10 Reasons to Avoid Hosting Your Own Videos

10 Reasons to Avoid Hosting Your Own Videos

In this article, I will mention 10 reasons why you should implement embedding, instead of using your own site to host videos unless you have a powerful server with Hight performance. This article focus on shared and slow hosting packages.

1. Hosting a Video on a Shared Host VS Embedding Video

Embedding a video is actually the recommended method to proceed. When embedding, you are essentially using a third-party website like YouTube and Vimeo. You upload your videos there, copy the path to them, and then paste the video path to your website.

Hosting videos on shared server means that the video is stored on your own website which can result the following issues:

-Videos that are not compatible

-The videos are slow because of your limited bandwidth

-Your video stops playing intermittently

-Including a host of thumbnail images and perhaps a few audio clips as well which will eat your storage space

2. Higher Bandwidth

Bandwidth is the amount of data available (per month) for transfer from and to your hosting account. Every time someone downloads a 40 KB file from your website, they use 40 KB of bandwidth from your account. The same rule applies to videos that you host on your site.

When you start sharing videos that you have hosted on your own website, and people start watching them, the amount of bandwidth used by your site will increase. This has several adverse effects, notably server speed and cost.

3. Performance and Speed

When your videos receive a large number of real-time views, it can have an adverse effect on your server’s performance. Having your website’s response time slowed down by your host is not optimal. However, this is exactly what may happen as you continue to upload and serve videos to your site’s visitors. In most cases, your website would be hosted with a bunch of other websites on the same server on a shared hosting package.

4. File size & Storage Space

If you upload large video files to a shared web hosting server frequently, you will eventually exceed the amount of storage that you have with your hosting plan. That would be the case, especially if you back up your site on a regular basis.

Additionally, to the amount of space backups will occupy, they will also start taking significantly longer to execute. In general, more data requires more disk space, which takes more time to backup and load. Also you will have to pay more to increase your storage

5. Avoiding Inode Limits

An inode is a data structure that is used to keep information about a file on a hosting account. The inode number is an indication of the number of files and folders you have, including everything on your hosting account (emails, files, folders, and everything else stored on the server).

Just like with bandwidth, hosting your video files directly on your web server could easily result in exceeding your inode limit. Unlike images or audio files, video files can be very large in size. An HD video could easily be as large as 200 MB or even more.

6. Performance and Speed

When your videos receive a large number of real-time views, it can have an adverse effect on your server’s performance. Having your website’s response time slowed down by your host is not optimal.

However, this is exactly what may happen as you continue to upload and serve videos to your site’s visitors. In most cases, your website would be hosted with a bunch of other websites on the same server on a shared hosting package.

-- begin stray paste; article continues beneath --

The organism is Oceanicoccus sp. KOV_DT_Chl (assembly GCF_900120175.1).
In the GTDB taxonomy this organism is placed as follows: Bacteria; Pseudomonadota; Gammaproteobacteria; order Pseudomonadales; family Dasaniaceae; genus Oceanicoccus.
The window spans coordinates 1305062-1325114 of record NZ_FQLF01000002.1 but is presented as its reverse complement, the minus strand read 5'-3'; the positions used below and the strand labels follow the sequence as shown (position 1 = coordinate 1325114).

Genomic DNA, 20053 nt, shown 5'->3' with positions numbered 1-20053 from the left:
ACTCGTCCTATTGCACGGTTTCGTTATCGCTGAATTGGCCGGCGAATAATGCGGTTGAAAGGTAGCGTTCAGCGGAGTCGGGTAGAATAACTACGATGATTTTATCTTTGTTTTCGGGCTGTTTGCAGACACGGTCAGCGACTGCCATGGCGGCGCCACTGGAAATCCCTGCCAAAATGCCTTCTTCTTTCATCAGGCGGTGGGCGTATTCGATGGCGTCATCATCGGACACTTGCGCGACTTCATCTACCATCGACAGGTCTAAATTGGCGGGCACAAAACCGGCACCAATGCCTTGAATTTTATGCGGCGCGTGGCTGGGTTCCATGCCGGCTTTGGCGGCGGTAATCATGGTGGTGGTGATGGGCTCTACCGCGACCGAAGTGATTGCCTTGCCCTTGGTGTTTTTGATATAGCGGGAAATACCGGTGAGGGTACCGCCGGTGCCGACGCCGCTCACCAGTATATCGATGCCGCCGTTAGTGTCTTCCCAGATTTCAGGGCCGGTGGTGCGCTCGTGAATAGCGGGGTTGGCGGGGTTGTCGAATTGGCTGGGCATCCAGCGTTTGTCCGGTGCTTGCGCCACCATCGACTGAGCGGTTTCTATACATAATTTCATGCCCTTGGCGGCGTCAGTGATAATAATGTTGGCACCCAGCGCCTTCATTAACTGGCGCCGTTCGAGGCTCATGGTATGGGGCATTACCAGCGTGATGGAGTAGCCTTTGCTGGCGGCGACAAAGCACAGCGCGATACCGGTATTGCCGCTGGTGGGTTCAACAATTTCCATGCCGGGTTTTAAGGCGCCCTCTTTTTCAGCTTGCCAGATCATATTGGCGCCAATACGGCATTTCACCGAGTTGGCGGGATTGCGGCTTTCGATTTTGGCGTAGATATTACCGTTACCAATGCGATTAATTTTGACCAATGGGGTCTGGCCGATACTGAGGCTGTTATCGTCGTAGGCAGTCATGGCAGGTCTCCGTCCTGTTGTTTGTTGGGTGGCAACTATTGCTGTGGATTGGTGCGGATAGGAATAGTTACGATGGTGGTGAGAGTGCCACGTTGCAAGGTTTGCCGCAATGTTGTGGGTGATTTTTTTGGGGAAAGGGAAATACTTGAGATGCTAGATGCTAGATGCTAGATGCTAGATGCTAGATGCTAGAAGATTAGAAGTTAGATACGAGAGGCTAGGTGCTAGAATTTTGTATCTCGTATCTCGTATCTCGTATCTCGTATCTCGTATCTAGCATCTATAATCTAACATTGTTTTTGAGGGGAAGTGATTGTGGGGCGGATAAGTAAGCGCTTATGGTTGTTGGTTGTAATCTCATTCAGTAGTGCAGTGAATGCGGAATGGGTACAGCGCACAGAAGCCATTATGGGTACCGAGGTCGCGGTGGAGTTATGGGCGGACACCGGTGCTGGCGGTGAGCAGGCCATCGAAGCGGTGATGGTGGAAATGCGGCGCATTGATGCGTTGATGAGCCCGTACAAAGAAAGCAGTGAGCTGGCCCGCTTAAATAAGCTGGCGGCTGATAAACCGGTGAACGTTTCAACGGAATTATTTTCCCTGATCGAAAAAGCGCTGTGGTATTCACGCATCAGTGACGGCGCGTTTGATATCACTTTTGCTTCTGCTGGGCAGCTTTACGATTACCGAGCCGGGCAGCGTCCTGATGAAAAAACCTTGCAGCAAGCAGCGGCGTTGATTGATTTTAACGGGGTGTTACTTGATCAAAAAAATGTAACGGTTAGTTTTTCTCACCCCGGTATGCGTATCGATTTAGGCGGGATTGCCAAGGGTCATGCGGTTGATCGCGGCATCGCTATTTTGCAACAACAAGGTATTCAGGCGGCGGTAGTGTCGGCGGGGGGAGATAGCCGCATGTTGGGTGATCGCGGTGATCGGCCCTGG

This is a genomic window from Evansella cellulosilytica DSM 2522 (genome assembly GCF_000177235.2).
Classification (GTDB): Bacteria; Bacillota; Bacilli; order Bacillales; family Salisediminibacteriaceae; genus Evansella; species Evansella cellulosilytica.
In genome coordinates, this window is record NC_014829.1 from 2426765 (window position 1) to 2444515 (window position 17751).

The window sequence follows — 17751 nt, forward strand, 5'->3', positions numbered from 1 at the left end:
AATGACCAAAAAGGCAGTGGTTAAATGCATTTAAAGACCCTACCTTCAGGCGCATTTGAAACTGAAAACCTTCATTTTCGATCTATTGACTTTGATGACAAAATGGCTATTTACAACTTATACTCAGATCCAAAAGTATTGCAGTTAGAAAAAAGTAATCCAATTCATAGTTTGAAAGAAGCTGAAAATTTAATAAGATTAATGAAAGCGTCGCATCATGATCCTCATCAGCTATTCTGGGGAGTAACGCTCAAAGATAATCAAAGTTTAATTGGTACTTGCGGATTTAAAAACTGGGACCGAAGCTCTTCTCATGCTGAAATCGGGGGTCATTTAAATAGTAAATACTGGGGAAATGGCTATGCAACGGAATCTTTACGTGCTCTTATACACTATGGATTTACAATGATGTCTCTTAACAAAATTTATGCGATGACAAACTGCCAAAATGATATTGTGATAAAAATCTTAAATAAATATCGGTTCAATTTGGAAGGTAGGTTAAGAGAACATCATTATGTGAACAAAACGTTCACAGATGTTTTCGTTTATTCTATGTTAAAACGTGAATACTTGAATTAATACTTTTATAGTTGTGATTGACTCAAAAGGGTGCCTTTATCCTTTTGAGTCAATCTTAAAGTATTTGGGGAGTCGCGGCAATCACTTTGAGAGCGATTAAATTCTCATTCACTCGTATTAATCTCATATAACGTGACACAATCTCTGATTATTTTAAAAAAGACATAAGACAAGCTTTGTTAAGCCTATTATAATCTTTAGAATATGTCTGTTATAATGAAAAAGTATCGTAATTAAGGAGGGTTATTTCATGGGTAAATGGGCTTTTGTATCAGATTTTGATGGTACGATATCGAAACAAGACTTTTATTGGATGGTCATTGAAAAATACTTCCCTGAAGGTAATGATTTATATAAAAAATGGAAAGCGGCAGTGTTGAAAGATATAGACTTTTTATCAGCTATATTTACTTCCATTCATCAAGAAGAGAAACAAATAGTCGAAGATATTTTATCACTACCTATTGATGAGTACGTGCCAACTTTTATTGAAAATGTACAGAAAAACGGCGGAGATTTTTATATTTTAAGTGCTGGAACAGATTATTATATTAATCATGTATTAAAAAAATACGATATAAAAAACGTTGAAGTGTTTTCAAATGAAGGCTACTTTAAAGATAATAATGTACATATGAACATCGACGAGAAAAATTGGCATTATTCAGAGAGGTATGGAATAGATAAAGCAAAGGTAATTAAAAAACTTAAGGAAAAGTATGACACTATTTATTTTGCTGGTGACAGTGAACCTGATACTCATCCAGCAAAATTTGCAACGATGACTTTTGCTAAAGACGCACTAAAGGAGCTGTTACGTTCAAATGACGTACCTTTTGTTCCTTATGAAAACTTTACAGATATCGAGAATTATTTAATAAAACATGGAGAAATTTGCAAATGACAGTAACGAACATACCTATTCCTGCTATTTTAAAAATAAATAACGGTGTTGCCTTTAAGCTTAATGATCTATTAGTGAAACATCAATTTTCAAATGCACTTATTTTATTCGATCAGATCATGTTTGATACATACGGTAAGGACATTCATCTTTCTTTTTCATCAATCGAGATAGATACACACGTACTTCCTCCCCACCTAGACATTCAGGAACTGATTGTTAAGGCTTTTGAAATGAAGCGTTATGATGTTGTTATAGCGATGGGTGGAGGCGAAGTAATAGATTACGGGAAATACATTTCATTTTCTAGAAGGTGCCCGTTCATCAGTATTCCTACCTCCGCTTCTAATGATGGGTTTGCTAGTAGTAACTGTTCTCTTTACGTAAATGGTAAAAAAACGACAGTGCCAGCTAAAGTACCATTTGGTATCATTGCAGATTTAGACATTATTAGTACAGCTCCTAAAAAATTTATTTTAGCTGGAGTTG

Therefore, if you don’t have a separate, dedicated server I recommend to use separate video storage to load from or embedded video like YouTube or Vimeo.

7. Video Format and Compatibility

When you upload to YouTube, Vimeo, or another video host, the site converts the video to a browser-friendly format. This way, the video can be viewed on virtually any browser and device. But when it comes to uploading videos to your own hosting, you’re limited by format. Although YouTube and other providers use HTML5, the specification doesn’t specify which video formats should be supported by browsers.

8. Varying Quality Across Browsers

Sadly, each app handles conversions with some slight differences. That often results in varying quality between all versions of your video. It may look great as an OGG file in Mozilla Firefox, but a bit lower in quality when viewed as an mp4 in Internet Explorer.

Additionally, different browsers handle playback in a different way, meaning the same video could work great in one browser but be buggy in another. You could spend hours experimenting with your videos and still not get a 100% match.

9. Potential Piracy

If you host your own videos, the file paths are often exposed in the source code, making them easy to be snatched. Anyone can simply copy the URL of the video’s location, download the file, and then upload it on the Internet, claiming it’s their own. It would be a much better choice to use embedding instead of self-hosting. That’s to protect your files and your website site.

10. Loss of Visibility and Traffic

YouTube is the most popular video hosting platform in the world. More importantly, they’re also one of the first places many folks turn when they’re searching for a topic. When you host your video on a third-party site like YouTube or Vimeo, you also benefit from their popularity, and people could find your video.

Note that platform like YouTube and Vimeo are one of the biggest websites with millions of daily traffics, and they’ll always be available.

Summary

Now you have enough information, you know that there is no reason not to use a third party video host for your video content. The major benefit here is that you get a dedicated video URL and codes that you can then embed on your website.

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